WASHINGTON – Jack Biltis moved to Arizona from Montreal at age 16 to “escape” from what he said was Canada’s more-socialized government. He’s not about to take marching orders from an overreaching central government in his adopted home.
That’s why the Phoenix businessman is pushing a ballot initiative that would let Arizona voters “reject any federal action that they determine violates the U.S. Constitution.”
“It’s a very simple proposal,” Biltis said. “It gives the Arizona people the right to check-and-balance the federal government.”
His Checks and Balances in Government initiative is one of at least two measures currently being considered in Arizona that would let the state tell the federal government to buzz off.
The other is a bill from state Sen. Al Melvin, R-Tucson, that would require the federal government hand over to the state the millions of acres of land it holds in Arizona by 2014, or start paying property taxes. The bill, SB 1332 has passed both the House and Senate and is awaiting action by Gov. Jan Brewer.
“It’s really blatantly unfair,” how much land the federal government owns in Western states, Melvin said. “I believe, and others believe, that the Forest Service, Bureau of Land Management and others are totally mismanaging these federal lands.”
While the measures may be popular in Arizona – Biltis is so confident he can get the 250,000 signatures needed to put his initiative on the ballot that he is mortgaging his house for the campaign – experts say they would stand little chance of holding up in court if passed.
Melvin’s bill in particular is a legal “non-starter” because both the federal Constitution and Arizona Constitution make it “crystal clear” the lands are rightfully federal possessions, experts say.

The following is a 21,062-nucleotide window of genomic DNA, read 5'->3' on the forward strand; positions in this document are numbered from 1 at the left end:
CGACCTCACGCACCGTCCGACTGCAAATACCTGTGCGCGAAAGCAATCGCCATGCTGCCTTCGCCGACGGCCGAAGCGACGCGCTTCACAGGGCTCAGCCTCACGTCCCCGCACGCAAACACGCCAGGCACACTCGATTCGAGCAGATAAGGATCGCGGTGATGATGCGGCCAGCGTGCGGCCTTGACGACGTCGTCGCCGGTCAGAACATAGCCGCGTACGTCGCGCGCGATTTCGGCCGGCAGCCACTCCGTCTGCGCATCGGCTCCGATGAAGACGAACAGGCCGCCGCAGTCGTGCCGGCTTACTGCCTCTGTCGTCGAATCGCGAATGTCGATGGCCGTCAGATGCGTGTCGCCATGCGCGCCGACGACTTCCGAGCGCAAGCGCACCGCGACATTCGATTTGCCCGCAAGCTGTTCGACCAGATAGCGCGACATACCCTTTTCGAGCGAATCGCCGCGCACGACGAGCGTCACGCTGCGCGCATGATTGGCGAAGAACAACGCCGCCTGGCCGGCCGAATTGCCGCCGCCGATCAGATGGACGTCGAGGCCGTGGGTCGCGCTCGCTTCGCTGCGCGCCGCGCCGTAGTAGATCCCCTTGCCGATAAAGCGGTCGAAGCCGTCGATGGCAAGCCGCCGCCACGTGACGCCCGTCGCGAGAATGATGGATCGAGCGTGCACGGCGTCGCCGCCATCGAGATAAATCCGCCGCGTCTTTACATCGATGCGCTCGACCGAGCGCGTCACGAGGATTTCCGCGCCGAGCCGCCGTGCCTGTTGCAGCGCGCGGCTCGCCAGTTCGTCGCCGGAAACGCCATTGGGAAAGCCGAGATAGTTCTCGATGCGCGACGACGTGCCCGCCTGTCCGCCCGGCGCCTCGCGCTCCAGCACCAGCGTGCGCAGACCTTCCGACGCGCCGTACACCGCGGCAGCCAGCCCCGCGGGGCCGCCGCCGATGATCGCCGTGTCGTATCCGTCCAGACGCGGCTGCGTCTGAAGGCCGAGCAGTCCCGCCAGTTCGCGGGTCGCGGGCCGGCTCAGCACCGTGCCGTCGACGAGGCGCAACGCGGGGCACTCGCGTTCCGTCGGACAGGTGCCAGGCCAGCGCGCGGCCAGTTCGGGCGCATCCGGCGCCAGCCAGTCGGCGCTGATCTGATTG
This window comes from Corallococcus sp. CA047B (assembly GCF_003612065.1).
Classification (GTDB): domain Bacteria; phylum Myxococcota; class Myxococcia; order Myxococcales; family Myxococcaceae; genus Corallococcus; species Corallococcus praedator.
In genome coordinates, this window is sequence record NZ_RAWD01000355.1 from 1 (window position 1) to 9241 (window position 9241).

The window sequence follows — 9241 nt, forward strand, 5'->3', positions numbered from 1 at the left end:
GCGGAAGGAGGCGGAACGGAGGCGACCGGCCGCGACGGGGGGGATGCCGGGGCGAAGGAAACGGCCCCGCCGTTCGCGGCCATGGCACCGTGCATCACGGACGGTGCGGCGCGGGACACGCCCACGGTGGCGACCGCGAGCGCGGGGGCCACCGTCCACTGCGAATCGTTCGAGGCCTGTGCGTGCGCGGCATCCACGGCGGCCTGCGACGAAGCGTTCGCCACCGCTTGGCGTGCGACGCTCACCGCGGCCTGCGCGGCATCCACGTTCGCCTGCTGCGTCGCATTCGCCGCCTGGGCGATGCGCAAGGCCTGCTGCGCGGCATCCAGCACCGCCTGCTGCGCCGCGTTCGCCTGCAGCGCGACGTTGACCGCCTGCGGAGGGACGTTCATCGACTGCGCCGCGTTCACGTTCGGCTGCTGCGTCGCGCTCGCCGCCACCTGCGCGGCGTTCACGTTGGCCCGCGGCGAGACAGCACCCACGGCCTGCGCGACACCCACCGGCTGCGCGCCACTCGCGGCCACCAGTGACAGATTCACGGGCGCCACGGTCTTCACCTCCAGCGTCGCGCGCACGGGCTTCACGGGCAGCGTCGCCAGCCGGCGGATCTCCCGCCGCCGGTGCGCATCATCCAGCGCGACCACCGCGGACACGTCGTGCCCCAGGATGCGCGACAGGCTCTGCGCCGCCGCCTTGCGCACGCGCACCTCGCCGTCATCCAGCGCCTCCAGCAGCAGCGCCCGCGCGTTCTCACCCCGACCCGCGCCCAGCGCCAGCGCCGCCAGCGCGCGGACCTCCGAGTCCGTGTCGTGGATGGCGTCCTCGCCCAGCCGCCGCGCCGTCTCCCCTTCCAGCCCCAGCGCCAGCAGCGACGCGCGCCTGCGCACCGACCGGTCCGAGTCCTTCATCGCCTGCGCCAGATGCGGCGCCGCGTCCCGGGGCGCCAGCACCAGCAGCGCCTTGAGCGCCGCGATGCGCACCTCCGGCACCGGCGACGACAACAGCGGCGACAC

“It makes a good scapegoat,” said Joseph Feller, a property law professor at Arizona State University’s Sandra Day O’Connor School of Law. “You have this huge amount of land out there and it’s easy to say, ‘Wow, our economy would be booming if only the state could grab vast amounts of federal land.’
“But these lands are not filled with gold,” he said with a laugh.
To Gregg Cawley, a political science professor at the University of Wyoming, proposals like Biltis’ and Melvin’s are little more than ploys that conservatives use to ratchet up anti-federal sentiment anytime they want to gin up political support. Cawley has written about the Sagebrush Rebellion of the 1970s and 1980s, in which some Western states demanded control of their federally held lands.
“What’s intriguing to me is how that animosity spreads from issue to issue,” Cawley said, noting immigration as an obvious example of federal-state friction. “It just gets repeated over and over again and people just nod their heads.”
But Biltis, for one, is not nodding his head along with other Arizona conservatives. He does not support SB 1070, the state’s controversial immigration enforcement bill, for example, saying he considers immigration to be a federal matter.
But he still thinks Washington has overreached its authority in many other areas, and hopes the Supreme Court will strike down President Barack Obama’s health-care reform law.
If it doesn’t, his Checks and Balances in Government initiative would let Arizona voters decide.
An initiative like his might have little shot of becoming law in most other states, but Arizona is not like most other states. Biltis said that early polls have indicated strong support for his measure.
Biltis, the president and owner of TAG Employer Services, hopes his initiative will inspire other states to seek similar remedies to push back against an overreaching federal government.
Arizona – and the country – needs more checks and balances than just the Supreme Court, Biltis said.
“As good as they are, they don’t always get it right,” he said of the Supreme Court’s justices. “They’re on the salary of the federal government.”